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Degree not from home country 2012/5/28 19:15
Hi everyone,

I'm a British student currently taking a BA in Chinese Language with Economics in China, at Xiamen University. After graduation next year, I'm thinking of applying to either the JET program or a similar teaching route in Japan.

I understand that the JET program and a work visa naturally require a BA degree and so I'm wondering, do you think the fact that my degree isn't from my home country will cause any issues?

I came to China when I was 18, beginning my degree in 2009, greatly interested on studying and researching China and Japan, the languages and culture. Xiamen University is one of China's top 15 universities and is considered very prestigious within China, however like most Chinese universities, it doesn't have much of an international name for itself. I expect any employer would have to look it up when going through my CV.

Aside from the degree, I have some experience from a two month internship in an English school, as well as doing university-sponsored tutoring following on from the internship. I speak Mandarin fluently and aim to reach a semi-advanced level of Japanese by graduation (been learning for a while now).

My concern is nothing to do with prestigiousness, etc, I'm just unsure whether Japanese employers, namely schools, or visa offices will be unsure what to make of my degree since they probably didn't expect me to have graduated in China. Is there a preference for applicants to have graduated in their home countries?

I'm really hoping to gain work experience in Japan as well as a cultural experience I've desired since I was a young boy.

Many thanks to you all for reading!
by Joshuawbb  

Re: Degree not from home country 2012/5/29 11:06
If all your looking for is a job as an english teacher, you do not have to worry at all. They pretty much do not care at all about your background as long as you have the prerequisites for the visa and are a native english speaker. Speaking Chinese and Japanese is of course a big advantage for an english teacher.

As for other jobs: You do not have a degree in anything 'useful'. I am certain, there are millions of native Chinese that speak fluent english and have a degree in engineering, economics,... What sets you apart from them?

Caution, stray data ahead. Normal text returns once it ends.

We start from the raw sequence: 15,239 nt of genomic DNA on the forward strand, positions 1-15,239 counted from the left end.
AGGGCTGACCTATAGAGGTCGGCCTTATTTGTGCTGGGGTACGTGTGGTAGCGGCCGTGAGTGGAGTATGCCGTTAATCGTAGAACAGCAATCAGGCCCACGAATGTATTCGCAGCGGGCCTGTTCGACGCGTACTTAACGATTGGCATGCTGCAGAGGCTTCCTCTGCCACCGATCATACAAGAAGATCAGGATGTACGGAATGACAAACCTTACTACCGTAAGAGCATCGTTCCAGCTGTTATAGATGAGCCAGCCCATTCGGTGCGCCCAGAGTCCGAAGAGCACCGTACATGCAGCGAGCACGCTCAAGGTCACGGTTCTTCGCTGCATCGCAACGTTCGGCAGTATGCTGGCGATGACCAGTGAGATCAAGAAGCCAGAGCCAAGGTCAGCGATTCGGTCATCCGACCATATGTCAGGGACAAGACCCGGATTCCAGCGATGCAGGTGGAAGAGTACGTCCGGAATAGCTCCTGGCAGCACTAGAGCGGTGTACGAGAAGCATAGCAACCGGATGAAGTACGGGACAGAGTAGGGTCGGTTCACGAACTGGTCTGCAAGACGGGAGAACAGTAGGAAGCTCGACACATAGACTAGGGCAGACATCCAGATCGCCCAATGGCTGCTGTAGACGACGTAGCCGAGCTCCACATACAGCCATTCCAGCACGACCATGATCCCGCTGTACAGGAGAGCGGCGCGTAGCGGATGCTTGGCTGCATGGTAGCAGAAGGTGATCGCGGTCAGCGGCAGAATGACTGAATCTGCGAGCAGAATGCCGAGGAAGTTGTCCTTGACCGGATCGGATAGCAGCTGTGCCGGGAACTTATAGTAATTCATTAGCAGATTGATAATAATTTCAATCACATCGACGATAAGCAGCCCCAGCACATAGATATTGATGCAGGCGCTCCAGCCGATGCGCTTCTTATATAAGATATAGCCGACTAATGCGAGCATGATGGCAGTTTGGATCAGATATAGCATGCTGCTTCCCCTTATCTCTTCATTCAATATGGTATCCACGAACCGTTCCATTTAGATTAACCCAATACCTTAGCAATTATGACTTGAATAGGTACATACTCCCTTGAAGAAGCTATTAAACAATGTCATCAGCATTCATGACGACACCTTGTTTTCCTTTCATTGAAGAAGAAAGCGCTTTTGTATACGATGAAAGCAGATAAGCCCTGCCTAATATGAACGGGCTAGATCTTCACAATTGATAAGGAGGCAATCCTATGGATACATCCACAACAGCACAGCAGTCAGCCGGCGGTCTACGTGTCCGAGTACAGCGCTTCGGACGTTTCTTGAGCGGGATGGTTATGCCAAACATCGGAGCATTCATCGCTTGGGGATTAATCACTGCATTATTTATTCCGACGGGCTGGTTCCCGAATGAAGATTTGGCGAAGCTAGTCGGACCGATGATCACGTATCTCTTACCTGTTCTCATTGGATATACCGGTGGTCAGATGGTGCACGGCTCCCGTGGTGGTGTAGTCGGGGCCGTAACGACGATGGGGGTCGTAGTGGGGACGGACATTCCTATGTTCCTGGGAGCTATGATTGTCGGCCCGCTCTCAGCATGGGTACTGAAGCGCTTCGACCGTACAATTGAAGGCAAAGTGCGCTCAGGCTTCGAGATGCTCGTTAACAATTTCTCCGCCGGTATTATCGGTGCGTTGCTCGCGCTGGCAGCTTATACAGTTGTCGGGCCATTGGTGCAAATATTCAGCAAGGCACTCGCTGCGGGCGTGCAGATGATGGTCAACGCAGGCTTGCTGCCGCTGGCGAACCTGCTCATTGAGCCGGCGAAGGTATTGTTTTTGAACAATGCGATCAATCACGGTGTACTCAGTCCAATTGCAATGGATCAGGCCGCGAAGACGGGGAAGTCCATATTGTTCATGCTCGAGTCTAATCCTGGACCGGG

by asdf (guest) rate this post as useful

Re: Degree not from home country 2012/5/29 11:41
I understand that the JET program and a work visa naturally require a BA degree and so I'm wondering, do you think the fact that my degree isn't from my home country will cause any issues?

It doesn't matter as long as your degree comes from a recognized accredited university. It will fulfill the visa requirement as long as it satisfies that condition.
by yllwsmrf rate this post as useful

Re: Degree not from home country 2012/5/29 13:35
Thanks very much for your answers. Glad to hear that it won't be a problem.

asdf, 'Useful' is a subjective description and depends on what one plans to do in the future. Indeed, there are likely quite a lot of Chinese who speak fluent English and have a similar degree; it's a bit of an exaggeration to say millions however. But taking what you said, you could easily say the same thing about almost any degree.

I'm not sure which job market you geared your comment towards, but looking at SE Asia and Europe in general, what sets me apart is being one of fairly few native English speakers with fluent Mandarin and several years of life experience in China. I'm not trying to boast myself at all here. The economics is a minor course, however multinational companies, more particularly in Europe, find this set quite desirable from their feedback to me.

One example, depending on their economic performance over the next 6 months, a Chinese company exporting batteries is planning expansion to the Netherlands. I was offered to be sent there after graduation to handle customer-office-factory communication. Aside from economics, I speak Mandarin, the local dialect of the factories and English, and am British so no troublesome visa hoops to jump through working in Europe long-term. I also don't have the unique circumstances some Chinese have that may compel them to return home each year for national holidays, family matters and other things. I share the same cultural understanding Chinese people have regarding business, communication and general relationships.

A Chinese person may very well get along fine with the above job, but I was offered because each person's profile and advantages are different. As I said, I'm not trying to sound arrogant, just providing an example.

asdf, a degree is only a part of your overall profile and becomes fully relevant together with everything else you are and have done. Apart from English, teaching Mandarin can be a viable direction, joining Chinese/multinational companies, going into translation, international relations work and in particular, intelligence agencies. GCHQ, part of UK intelligence, often recruits British Mandarin speakers and I will be applying next year too.

Thank you again for your replies.
by Joshuawbb rate this post as useful

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